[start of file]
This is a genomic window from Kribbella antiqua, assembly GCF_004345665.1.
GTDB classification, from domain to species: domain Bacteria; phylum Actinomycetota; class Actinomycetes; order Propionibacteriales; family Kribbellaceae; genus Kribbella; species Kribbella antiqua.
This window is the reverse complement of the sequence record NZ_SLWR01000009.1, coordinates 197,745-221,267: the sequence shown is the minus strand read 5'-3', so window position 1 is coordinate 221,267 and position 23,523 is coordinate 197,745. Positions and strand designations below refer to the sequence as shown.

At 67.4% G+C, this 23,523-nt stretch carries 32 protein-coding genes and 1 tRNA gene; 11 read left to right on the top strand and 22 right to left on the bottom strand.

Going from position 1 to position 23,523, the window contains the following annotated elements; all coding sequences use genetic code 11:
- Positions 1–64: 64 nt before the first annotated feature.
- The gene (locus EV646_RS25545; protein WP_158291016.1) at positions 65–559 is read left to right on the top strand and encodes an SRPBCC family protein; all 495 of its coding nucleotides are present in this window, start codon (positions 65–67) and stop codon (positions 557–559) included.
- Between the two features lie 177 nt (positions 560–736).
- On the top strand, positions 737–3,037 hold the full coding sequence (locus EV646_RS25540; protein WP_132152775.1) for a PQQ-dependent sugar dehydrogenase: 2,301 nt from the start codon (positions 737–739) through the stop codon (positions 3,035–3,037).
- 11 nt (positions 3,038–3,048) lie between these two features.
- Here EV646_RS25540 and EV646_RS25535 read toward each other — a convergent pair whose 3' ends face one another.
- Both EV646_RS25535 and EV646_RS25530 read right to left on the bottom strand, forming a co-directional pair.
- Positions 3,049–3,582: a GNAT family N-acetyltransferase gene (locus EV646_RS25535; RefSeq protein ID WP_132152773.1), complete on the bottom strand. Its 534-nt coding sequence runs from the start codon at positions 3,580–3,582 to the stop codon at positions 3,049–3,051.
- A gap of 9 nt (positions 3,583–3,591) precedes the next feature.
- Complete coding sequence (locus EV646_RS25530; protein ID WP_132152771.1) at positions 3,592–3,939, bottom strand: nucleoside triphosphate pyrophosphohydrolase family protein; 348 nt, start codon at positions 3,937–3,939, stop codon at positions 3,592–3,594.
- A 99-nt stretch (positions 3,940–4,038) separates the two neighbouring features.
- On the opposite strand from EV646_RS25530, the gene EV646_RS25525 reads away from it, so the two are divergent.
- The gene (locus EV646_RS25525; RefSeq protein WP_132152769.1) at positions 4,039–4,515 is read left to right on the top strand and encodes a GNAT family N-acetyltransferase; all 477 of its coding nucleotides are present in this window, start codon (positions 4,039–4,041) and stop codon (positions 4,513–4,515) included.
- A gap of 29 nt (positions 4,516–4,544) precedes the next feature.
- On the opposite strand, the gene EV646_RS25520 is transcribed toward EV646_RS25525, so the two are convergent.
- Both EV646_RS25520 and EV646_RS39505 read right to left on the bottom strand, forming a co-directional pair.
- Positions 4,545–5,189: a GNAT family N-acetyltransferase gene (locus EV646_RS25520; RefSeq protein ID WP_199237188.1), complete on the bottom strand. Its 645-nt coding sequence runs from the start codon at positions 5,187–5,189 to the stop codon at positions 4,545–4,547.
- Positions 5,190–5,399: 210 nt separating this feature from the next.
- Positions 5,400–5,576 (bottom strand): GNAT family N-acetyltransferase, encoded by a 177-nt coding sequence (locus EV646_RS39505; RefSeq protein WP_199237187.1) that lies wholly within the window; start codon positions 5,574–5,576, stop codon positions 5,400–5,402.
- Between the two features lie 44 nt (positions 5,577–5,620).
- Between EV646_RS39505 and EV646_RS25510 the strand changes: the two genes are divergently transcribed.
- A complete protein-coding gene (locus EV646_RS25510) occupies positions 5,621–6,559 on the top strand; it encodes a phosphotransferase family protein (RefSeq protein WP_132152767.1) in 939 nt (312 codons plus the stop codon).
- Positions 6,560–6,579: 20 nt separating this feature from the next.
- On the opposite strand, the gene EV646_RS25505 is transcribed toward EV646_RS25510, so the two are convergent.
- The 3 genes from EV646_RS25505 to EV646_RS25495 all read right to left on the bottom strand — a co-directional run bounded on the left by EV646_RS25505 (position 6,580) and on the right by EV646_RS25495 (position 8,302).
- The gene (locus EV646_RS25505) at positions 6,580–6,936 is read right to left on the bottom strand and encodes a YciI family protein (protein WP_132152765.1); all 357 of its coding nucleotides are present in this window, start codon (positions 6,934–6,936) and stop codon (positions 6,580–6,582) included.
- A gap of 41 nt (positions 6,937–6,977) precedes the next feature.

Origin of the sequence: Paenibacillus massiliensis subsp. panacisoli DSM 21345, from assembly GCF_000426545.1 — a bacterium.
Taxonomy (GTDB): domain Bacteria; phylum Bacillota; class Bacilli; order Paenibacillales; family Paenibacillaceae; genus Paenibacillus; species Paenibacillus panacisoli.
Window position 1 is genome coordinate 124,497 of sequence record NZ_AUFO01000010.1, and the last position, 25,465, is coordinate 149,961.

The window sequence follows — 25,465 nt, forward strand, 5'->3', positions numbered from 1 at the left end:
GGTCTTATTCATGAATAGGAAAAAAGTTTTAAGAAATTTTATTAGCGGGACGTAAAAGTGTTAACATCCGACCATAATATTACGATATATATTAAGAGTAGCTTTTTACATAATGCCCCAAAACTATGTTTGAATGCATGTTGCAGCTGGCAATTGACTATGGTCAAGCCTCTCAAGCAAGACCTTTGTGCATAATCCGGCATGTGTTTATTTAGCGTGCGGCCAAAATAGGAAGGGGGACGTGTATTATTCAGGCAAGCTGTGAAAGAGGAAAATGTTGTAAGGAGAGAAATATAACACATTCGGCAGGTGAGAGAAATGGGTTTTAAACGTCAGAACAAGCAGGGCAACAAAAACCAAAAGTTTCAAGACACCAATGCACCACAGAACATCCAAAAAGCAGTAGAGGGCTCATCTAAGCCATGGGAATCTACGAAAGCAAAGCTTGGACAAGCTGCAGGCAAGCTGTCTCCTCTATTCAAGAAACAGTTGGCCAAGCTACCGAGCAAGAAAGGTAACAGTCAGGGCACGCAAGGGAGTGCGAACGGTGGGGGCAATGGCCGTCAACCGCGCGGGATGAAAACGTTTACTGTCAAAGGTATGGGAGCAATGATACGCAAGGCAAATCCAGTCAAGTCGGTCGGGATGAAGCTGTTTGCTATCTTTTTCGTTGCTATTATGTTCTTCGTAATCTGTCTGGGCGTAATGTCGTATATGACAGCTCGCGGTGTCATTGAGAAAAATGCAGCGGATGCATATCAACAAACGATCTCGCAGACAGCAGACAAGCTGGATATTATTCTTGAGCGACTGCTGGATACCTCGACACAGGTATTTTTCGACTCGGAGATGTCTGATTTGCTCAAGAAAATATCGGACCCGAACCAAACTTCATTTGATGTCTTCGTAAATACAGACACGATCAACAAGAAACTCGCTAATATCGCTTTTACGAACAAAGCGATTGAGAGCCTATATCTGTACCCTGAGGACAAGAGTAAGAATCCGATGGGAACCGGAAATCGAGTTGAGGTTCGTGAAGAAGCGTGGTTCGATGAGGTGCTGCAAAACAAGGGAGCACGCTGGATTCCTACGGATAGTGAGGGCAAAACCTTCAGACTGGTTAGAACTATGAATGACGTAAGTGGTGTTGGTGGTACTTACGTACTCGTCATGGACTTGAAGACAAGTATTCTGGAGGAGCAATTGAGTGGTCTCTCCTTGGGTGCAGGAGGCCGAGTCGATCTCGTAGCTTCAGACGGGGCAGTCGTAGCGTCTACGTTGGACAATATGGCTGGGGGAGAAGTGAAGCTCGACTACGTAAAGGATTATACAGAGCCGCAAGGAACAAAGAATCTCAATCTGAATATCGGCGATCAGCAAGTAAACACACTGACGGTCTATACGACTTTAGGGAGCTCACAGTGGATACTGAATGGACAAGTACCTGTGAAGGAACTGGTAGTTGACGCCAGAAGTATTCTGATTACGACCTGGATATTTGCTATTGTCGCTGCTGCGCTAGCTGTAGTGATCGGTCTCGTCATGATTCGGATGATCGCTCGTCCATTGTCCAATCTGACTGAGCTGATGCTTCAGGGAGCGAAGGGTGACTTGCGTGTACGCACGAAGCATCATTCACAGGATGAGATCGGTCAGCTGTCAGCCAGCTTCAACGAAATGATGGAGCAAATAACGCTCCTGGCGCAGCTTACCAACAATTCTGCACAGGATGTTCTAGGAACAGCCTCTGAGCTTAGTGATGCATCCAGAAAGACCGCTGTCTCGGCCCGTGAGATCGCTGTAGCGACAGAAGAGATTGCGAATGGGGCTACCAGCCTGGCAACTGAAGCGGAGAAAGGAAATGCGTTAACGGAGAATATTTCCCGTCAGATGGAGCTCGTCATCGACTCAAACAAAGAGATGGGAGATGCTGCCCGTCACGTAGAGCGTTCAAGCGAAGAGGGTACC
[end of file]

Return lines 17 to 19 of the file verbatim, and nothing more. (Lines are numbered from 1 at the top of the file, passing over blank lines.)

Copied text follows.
- On the opposite strand from EV646_RS25530, the gene EV646_RS25525 reads away from it, so the two are divergent.
- The gene (locus EV646_RS25525; RefSeq protein WP_132152769.1) at positions 4,039–4,515 is read left to right on the top strand and encodes a GNAT family N-acetyltransferase; all 477 of its coding nucleotides are present in this window, start codon (positions 4,039–4,041) and stop codon (positions 4,513–4,515) included.
- A gap of 29 nt (positions 4,516–4,544) precedes the next feature.